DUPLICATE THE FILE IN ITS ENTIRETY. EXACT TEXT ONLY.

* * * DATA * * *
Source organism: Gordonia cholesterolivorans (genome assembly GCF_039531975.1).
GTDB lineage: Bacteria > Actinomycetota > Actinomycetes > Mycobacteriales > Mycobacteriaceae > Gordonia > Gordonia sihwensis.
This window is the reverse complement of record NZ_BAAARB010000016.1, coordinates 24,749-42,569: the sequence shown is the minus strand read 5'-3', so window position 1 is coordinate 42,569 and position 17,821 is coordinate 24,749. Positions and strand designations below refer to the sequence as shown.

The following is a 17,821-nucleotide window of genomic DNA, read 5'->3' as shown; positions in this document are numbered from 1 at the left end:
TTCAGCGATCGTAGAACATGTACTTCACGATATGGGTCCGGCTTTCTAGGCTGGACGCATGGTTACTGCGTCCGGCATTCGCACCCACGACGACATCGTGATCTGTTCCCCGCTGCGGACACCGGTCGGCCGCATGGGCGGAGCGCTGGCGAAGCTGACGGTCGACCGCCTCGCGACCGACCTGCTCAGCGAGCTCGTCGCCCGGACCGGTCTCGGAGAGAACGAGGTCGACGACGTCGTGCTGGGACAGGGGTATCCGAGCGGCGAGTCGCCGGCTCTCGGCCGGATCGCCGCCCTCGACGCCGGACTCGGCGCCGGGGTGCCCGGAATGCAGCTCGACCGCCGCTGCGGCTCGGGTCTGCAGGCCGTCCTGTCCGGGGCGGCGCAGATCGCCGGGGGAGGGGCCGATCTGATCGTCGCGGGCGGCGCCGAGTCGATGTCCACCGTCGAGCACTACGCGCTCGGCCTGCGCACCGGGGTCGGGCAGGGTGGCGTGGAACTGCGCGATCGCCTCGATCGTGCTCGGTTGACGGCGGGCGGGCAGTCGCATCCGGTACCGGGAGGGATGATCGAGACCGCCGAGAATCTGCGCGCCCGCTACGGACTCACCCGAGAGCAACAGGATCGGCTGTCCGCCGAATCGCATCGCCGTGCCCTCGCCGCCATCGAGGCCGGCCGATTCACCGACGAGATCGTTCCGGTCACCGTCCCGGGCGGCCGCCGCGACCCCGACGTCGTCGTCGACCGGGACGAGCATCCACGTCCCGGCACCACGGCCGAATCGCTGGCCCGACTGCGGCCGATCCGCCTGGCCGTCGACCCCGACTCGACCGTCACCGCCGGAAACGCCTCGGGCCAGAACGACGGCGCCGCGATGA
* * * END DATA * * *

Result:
Source organism: Gordonia cholesterolivorans (genome assembly GCF_039531975.1).
GTDB lineage: Bacteria > Actinomycetota > Actinomycetes > Mycobacteriales > Mycobacteriaceae > Gordonia > Gordonia sihwensis.
This window is the reverse complement of record NZ_BAAARB010000016.1, coordinates 24,749-42,569: the sequence shown is the minus strand read 5'-3', so window position 1 is coordinate 42,569 and position 17,821 is coordinate 24,749. Positions and strand designations below refer to the sequence as shown.

The following is a 17,821-nucleotide window of genomic DNA, read 5'->3' as shown; positions in this document are numbered from 1 at the left end:
TTCAGCGATCGTAGAACATGTACTTCACGATATGGGTCCGGCTTTCTAGGCTGGACGCATGGTTACTGCGTCCGGCATTCGCACCCACGACGACATCGTGATCTGTTCCCCGCTGCGGACACCGGTCGGCCGCATGGGCGGAGCGCTGGCGAAGCTGACGGTCGACCGCCTCGCGACCGACCTGCTCAGCGAGCTCGTCGCCCGGACCGGTCTCGGAGAGAACGAGGTCGACGACGTCGTGCTGGGACAGGGGTATCCGAGCGGCGAGTCGCCGGCTCTCGGCCGGATCGCCGCCCTCGACGCCGGACTCGGCGCCGGGGTGCCCGGAATGCAGCTCGACCGCCGCTGCGGCTCGGGTCTGCAGGCCGTCCTGTCCGGGGCGGCGCAGATCGCCGGGGGAGGGGCCGATCTGATCGTCGCGGGCGGCGCCGAGTCGATGTCCACCGTCGAGCACTACGCGCTCGGCCTGCGCACCGGGGTCGGGCAGGGTGGCGTGGAACTGCGCGATCGCCTCGATCGTGCTCGGTTGACGGCGGGCGGGCAGTCGCATCCGGTACCGGGAGGGATGATCGAGACCGCCGAGAATCTGCGCGCCCGCTACGGACTCACCCGAGAGCAACAGGATCGGCTGTCCGCCGAATCGCATCGCCGTGCCCTCGCCGCCATCGAGGCCGGCCGATTCACCGACGAGATCGTTCCGGTCACCGTCCCGGGCGGCCGCCGCGACCCCGACGTCGTCGTCGACCGGGACGAGCATCCACGTCCCGGCACCACGGCCGAATCGCTGGCCCGACTGCGGCCGATCCGCCTGGCCGTCGACCCCGACTCGACCGTCACCGCCGGAAACGCCTCGGGCCAGAACGACGGCGCCGCGATGA